When I asked various students why they thought their peers wouldn’t come to a Sex Week event, their answers revealed just how deeply sex-negative attitudes have permeated the student population:
If I was seen at one of those events, people would think I’m a slut.
I’d be way too embarrassed to attend a lecture about sex.
I already know all that stuff, why do I need to go to a presentation on it?
My sorority/fraternity wouldn’t co-sponsor Sex Week and discouraged members from going.
Sex Week isn’t embraced by the community, I’d be afraid to go, it’s seen as rebellious.
This re-cast the entire event as much more radical than I thought before I arrived on campus. The act of simply wearing a Sex Week t-shirt or openly attending Sex Week events opened students up to criticism and stigma from their peers. You can only imagine what it means to be the public face of Sex Week—imagine if your chosen extracurricular activity had such far-reaching implications? Indeed, this is one of the only Sex Weeks that happens in the South and it is the ONLY one at a public university in the South.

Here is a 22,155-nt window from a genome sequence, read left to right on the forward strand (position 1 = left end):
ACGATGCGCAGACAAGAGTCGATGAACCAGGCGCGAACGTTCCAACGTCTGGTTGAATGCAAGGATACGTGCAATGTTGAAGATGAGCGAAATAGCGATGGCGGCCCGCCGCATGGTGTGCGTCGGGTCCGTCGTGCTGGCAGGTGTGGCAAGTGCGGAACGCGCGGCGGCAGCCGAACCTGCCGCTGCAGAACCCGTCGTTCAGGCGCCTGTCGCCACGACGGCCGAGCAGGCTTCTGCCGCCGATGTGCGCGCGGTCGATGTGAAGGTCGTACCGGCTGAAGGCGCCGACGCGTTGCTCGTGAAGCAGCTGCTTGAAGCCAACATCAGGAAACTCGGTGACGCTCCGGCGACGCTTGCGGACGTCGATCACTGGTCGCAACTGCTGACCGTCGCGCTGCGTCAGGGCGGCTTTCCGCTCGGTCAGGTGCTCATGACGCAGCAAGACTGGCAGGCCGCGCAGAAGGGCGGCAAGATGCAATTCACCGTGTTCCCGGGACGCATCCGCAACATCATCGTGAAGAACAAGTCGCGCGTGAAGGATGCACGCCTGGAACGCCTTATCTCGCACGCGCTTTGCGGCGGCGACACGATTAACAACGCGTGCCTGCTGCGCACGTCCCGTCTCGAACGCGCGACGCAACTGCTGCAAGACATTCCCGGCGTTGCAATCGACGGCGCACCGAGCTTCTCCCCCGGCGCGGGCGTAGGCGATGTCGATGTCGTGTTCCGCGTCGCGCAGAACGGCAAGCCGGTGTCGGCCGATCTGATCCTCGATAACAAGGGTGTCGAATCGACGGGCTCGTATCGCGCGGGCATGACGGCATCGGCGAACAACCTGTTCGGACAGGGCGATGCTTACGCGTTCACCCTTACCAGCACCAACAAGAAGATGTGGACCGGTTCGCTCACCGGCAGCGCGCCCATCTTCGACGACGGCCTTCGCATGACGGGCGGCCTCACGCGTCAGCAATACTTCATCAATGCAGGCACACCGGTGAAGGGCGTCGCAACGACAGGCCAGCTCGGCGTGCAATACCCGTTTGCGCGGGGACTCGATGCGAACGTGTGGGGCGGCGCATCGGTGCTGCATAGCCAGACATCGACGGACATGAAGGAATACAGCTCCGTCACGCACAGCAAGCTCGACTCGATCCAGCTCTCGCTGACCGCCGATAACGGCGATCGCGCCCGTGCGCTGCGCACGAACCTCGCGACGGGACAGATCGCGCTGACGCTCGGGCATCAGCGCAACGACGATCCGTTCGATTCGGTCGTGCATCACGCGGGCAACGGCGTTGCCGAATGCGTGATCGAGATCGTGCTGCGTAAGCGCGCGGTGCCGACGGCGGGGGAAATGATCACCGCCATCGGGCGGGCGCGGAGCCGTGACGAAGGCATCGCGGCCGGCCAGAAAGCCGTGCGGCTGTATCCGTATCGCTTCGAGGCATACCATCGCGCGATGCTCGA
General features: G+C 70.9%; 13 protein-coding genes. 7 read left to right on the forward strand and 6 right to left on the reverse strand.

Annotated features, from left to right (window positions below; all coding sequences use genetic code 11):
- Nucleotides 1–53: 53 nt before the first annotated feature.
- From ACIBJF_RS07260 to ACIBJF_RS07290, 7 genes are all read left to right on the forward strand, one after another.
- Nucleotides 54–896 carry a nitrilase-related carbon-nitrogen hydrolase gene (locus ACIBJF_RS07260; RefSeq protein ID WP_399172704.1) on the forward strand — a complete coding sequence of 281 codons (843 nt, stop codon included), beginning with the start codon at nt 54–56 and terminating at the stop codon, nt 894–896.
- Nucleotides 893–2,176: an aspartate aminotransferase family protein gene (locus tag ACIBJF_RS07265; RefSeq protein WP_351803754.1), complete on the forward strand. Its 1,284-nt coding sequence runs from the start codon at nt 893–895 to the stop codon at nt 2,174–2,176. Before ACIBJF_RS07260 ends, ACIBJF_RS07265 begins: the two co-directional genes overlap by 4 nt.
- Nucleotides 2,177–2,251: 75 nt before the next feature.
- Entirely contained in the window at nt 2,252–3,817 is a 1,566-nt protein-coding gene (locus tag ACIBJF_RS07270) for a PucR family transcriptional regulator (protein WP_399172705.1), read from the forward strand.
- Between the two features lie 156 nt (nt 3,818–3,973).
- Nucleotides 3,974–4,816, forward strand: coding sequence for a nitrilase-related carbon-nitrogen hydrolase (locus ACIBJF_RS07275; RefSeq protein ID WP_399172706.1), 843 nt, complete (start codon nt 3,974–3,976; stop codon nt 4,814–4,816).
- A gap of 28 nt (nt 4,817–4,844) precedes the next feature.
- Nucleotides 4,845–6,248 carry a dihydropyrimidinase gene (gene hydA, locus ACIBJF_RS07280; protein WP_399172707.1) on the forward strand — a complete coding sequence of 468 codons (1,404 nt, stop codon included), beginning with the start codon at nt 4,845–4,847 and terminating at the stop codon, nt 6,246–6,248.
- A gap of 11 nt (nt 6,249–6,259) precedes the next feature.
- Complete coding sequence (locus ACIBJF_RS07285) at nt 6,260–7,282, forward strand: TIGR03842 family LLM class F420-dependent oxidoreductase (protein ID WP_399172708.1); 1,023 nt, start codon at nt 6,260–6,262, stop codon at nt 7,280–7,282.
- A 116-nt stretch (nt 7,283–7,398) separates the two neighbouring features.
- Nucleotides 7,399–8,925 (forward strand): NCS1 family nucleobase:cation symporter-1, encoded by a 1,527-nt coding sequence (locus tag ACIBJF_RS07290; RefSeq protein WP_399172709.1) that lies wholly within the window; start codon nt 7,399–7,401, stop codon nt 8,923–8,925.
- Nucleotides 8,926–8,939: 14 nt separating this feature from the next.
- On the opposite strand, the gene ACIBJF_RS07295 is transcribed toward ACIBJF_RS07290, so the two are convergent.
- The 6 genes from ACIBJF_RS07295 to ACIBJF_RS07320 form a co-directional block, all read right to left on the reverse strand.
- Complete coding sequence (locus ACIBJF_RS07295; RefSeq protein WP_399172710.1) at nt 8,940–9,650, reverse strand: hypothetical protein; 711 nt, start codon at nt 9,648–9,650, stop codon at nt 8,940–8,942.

With the recent outing of Belle Knox, the Duke student who’s working in porn to pay for her education, and the misogynist, anti-sex worker backlash against her, it seems more imperative than ever to address the rampant sex-negative culture on campuses across America (not just in the South). We need more Sex Weeks, not fewer. More brave, outspoken students like Brianna Rader and Jacob Clark and Belle Knox. More opportunities to introduce sex-positive education, ideas, and dialogue to young adults.